Monday, December 18, 2006
Thursday, November 30, 2006
It would seem that the Watchtower Society’s “Revelation, Its Grand Climax at Hand” book is misnamed. A “grand climax at hand” suggests that much of the revelation of Christ has already been accomplished and that only grand climatic events are yet to take place.
Indeed, that is exactly what is implied not only by the book’s title but by the Watchtower’s very creed. As all of Jehovah’s Witnesses know, the organization’s foundational teaching is that the Lord’s day of Revelation commenced in 1914. Supposedly that is when the seven symbolic seals of the sacred prophetic scroll were unsealed. The Society's teaching has effectively made the apocalypse anti-climatic.
As regards the meaning of the word apocalypse, from which is translated the word “revelation,” the 4th paragraph of the Grand Climax book states: “But what really is an apocalypse? Though dictionaries define it by using terms such as “an imminent cosmic cataclysm,” the Greek a·po·ka´ly·psis basically means “unveiling” or “uncovering.” Thus, the last book of the Bible is properly entitled “A Revelation.”
The 6th paragraph goes on to review the various commentaries on Revelation the Watchtower has published in the past century, beginning with the so-called seventh volume of the Studies in the Scriptures known as the Finished Mystery and a two volume set published in 1930 entitled Light. But the very fact that most of what the Watchtower had originally published in those early works has been discarded is proof in itself that the “unveiling” of the mysteries of God has not occurred yet.
The Watchtower believes that God has gradually enlightened his servants over decades of time and allowed them to bumble and fumble around during the whole process. However, in view of the fact that the revelation of divine truth occurs suddenly, as if a scroll is unsealed in heaven and heralded on earth as if by powerful angelic trumpeters, shouldn’t we expect God’s messengers here on earth to be imbued by the spirit to comprehendingly convey God’s revelation without all the trial and error? Worded another way, if the apocalypse began in 1914 why were the Bible Students so profoundly ignorant of the meaning of Revelation long after the time when the Lord’s day of enlightenment is believed to have begun?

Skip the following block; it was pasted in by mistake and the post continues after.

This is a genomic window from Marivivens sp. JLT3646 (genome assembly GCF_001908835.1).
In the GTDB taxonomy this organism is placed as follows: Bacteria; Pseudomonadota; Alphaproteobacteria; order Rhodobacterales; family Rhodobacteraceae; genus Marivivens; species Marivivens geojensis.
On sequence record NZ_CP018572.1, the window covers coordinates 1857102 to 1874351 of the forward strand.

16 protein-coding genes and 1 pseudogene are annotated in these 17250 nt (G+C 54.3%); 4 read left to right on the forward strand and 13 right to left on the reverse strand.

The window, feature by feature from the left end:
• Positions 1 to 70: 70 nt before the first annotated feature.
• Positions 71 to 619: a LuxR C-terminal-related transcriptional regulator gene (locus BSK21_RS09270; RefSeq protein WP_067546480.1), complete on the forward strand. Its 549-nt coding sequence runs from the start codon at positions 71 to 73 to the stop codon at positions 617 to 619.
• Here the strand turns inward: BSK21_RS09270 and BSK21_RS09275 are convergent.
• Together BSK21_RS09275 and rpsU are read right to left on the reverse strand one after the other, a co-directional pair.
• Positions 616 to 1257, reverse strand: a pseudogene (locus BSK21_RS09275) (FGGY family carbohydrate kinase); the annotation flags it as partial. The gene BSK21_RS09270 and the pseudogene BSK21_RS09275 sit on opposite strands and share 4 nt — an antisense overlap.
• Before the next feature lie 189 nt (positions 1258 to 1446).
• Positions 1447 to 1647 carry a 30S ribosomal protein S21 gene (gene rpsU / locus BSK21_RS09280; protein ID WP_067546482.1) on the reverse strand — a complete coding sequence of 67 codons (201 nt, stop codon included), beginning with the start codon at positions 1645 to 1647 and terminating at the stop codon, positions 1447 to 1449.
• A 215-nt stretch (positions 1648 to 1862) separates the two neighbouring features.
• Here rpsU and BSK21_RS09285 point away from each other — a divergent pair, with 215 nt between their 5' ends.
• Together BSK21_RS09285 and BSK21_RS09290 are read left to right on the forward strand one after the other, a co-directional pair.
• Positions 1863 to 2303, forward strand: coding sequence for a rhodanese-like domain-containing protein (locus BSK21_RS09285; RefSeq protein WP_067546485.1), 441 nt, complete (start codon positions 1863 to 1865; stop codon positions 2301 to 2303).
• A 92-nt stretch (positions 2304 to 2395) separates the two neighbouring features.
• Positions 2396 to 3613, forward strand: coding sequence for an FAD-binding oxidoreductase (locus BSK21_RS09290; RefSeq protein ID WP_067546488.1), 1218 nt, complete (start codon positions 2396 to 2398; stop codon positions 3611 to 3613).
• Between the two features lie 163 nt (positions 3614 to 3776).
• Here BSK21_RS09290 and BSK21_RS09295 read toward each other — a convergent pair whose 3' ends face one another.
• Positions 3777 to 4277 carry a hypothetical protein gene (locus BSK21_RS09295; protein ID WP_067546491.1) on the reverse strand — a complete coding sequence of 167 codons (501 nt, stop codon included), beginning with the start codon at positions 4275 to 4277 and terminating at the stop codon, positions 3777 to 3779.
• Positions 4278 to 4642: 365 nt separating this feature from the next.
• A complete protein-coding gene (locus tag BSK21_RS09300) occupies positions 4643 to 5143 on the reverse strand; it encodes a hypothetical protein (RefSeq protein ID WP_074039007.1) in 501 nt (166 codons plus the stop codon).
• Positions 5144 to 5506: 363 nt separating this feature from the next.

The brutal truth is that much of the Finished Mystery book is nonsense, so much so that the religious enemies of Jehovah’s Witnesses use the Finished Mystery to discredit the Watchtower Society.
In the 8th paragraph we have out first contradiction – one of many. Here’s what it says: “It is important that we be well informed. As the apostle Peter wrote concerning divine prophecy: ‘You are doing well in paying attention to it as to a lamp shining in a dark place, until day dawns and a daystar rises, in your hearts.’”—2 Peter 1:19.
The context of the epistle of Peter pertains to the Transfiguration of Jesus, which Peter said had to do with the presence of Christ. Peter thus exhorted Christians to keep “paying attention” to prophecy until such time as the “day dawns and a daystar rises in your hearts.” Once the day dawns there is no need to continue to use a lamp. Yet, according to the Society the day has already dawned, in 1914 of course. If that were true, though, why should anyone keep paying attention to the light of Scripture? If Christ has been unveiled and the mystery of God is all but finished why are Jehovah’s Witnesses compelled by Bethel to study this material over and over and over? Shouldn’t we expect the reality of Christ’s powerful presence to render unnecessary the continued groping for the light?
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